The gym teacher, however, in trying to manage the behavior of the girl bullies winds up utterly aggravating the more aggressive of the two – Chris (Gabriella Williams), a perfectly toned, tanned, and heartless blond that you know from the first scene is going to not make it to the end of the play. Her friendship with the one nice girl, Sue (Sarah McNicholas) seemed at the beginning like it was going to form more of a counterbalance to Carrie’s own unfortunate life – but instead, Chris becomes simply single mindedly mean, and the focus moves off to the romance between Sue and Tommy (Greg Miller-Burns, simply charming). Unfortunately, all of the high school kids wind up just becoming a big blur – and the feeling of hate and abuse I think that needed to be built in order for us to fully revel in Carrie’s explosion just doesn’t happen. I blame part of this on the fact the lyrics were so damned difficult to hear most of the time – and you can’t blame it on the accents because I should have been able to understand it all. And then the special effects bits that were supposed to help us “get” Carrie’s building telekinetic abilities nearly disappeared, especially from my seat in the corner. I knew something bad was going to happen, but it wasn’t built up to very well by the show, and the final disaster scene was neither scary nor moving – a bit of a damp squib in the end, possibly just utterly unsuited to the musical format.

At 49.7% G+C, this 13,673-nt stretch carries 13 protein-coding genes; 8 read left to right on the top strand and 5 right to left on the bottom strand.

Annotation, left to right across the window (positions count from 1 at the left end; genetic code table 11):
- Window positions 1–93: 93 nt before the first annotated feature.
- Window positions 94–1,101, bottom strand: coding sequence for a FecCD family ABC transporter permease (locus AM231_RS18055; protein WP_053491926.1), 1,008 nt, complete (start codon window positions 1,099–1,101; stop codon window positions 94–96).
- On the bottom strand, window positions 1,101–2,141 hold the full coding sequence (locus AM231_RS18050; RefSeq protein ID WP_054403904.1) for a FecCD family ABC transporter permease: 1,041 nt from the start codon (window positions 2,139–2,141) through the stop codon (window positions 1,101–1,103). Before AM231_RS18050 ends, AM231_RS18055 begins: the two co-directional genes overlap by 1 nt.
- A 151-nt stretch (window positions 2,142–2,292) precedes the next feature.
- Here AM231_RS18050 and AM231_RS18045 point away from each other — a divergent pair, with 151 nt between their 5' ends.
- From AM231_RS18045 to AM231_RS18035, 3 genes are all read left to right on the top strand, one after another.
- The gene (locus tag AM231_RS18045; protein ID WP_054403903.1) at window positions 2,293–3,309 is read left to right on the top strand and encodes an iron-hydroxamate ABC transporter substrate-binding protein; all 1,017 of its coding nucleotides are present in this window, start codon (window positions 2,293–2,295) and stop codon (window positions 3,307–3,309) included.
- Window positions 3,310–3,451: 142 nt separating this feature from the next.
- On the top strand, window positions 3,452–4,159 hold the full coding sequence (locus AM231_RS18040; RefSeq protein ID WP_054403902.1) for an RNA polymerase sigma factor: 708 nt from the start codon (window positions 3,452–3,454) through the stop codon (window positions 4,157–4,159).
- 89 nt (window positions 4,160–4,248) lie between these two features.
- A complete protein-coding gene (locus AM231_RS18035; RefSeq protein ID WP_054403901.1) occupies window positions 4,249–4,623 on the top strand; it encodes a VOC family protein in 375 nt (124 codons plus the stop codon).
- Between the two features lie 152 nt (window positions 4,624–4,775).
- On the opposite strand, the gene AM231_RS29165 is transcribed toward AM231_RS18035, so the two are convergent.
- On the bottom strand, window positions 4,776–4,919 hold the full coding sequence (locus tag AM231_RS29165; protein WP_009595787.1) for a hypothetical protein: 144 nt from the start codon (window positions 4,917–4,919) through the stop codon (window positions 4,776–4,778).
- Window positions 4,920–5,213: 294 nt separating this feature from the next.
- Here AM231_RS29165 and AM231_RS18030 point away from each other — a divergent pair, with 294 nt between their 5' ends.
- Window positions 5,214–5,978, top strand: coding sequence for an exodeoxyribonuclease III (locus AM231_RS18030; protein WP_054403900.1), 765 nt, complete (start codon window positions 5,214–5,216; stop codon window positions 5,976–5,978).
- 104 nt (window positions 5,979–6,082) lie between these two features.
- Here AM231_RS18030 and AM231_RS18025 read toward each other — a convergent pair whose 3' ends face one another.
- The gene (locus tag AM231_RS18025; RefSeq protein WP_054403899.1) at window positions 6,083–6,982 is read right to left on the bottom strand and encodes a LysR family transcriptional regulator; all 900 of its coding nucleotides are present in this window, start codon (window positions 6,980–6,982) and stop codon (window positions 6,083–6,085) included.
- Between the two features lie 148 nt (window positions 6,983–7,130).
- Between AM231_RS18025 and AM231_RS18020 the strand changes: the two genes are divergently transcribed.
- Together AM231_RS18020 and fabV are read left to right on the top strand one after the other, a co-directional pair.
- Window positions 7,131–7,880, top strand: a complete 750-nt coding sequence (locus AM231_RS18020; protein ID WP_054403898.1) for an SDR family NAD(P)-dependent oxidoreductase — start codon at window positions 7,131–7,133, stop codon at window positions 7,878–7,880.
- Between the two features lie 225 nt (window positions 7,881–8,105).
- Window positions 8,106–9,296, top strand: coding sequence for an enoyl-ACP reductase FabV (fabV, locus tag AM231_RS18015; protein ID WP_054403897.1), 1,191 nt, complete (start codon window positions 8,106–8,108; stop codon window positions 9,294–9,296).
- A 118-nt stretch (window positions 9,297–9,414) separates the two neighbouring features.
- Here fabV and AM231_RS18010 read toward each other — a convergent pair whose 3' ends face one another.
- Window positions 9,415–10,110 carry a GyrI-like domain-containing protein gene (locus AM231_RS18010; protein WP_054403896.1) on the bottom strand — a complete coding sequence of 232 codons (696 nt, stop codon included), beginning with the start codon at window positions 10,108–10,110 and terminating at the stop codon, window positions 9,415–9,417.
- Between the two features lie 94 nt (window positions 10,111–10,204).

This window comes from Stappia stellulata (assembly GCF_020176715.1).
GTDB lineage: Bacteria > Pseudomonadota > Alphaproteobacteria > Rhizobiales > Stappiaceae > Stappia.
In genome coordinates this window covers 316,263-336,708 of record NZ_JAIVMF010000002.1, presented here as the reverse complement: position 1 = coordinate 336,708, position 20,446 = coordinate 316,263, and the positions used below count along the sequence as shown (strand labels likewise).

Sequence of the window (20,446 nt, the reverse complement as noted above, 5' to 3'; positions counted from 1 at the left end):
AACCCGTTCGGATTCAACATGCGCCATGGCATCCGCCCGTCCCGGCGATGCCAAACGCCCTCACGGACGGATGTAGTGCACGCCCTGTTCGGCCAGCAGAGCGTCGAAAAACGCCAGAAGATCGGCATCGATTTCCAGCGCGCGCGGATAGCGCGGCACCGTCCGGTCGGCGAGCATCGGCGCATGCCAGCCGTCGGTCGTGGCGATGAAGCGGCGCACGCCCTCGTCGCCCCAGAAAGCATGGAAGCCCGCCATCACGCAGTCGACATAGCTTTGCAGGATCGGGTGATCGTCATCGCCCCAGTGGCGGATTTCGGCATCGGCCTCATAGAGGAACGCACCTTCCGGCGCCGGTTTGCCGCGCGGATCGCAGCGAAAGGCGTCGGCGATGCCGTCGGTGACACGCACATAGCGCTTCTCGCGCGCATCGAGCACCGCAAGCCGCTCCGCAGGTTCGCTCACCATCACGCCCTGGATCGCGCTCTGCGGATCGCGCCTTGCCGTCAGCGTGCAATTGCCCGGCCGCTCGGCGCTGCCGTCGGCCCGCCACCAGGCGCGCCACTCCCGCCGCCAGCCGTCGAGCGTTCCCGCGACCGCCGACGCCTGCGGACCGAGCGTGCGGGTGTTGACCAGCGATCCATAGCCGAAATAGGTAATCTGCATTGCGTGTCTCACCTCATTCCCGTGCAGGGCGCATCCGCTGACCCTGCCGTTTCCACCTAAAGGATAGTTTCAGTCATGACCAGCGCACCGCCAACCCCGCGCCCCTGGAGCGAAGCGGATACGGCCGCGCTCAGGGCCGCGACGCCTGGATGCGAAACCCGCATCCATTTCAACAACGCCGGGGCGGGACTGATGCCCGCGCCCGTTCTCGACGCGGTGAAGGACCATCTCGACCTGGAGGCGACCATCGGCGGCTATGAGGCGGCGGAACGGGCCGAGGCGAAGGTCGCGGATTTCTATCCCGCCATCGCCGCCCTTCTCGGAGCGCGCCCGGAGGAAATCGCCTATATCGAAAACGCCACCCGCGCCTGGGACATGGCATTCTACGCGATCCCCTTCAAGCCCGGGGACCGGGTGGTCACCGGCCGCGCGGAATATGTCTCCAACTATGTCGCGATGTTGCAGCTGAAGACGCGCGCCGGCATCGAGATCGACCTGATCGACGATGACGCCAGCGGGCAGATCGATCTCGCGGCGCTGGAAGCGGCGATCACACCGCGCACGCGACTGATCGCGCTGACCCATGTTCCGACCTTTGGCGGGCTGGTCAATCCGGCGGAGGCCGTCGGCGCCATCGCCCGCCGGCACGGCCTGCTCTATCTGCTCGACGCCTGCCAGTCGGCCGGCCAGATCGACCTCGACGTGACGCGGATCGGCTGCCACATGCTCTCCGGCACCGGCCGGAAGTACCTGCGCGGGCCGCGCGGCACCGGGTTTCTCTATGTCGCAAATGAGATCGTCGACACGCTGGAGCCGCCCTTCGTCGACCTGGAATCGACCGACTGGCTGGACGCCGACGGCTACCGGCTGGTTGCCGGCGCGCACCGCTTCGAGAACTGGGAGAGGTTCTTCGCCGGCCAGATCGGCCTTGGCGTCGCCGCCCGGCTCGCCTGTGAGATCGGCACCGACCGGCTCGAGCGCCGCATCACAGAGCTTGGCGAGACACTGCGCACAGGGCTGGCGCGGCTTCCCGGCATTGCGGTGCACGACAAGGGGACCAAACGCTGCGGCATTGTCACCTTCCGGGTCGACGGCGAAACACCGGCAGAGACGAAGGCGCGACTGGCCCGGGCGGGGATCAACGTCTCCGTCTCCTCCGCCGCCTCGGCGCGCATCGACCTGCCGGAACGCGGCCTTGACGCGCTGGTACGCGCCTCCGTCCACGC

However, what did work well was the fantastic acting of Evelyn Hoskins and the gorgeous voices she and Kim Criswell treated us to. Hoskins had be really believing in her as the lead character – she continued sympathetic throughout and just looked so fragile – and listening to her and Criswell belt it out had ten times the power of the levitation moments or the collapse of the gym ceiling. I think, maybe, we’ve got a case of a subject just being horribly mismatched to format. If it’s the duets that touch us, then let’s have more of them: but if they want to do an ass-kicking Grand Guignol performance, let’s have eyeballs being gouged out with corsages and people being run through with I-beam. Or something. The show is a bit of a mixed bag, but I can’t help but feel there’s something in it worth saving, maybe with an utterly reworked ending. Ah well, I’m glad I had the opportunity to see it at last and I’m looking forward to seeing Hoskins on stage again.

(This review is for a performance that took place on Tuesday, May 19th, 2015. It continues through May 30th.)

Review – BLINK! … and you missed it – The Stag Pub

August 6, 2009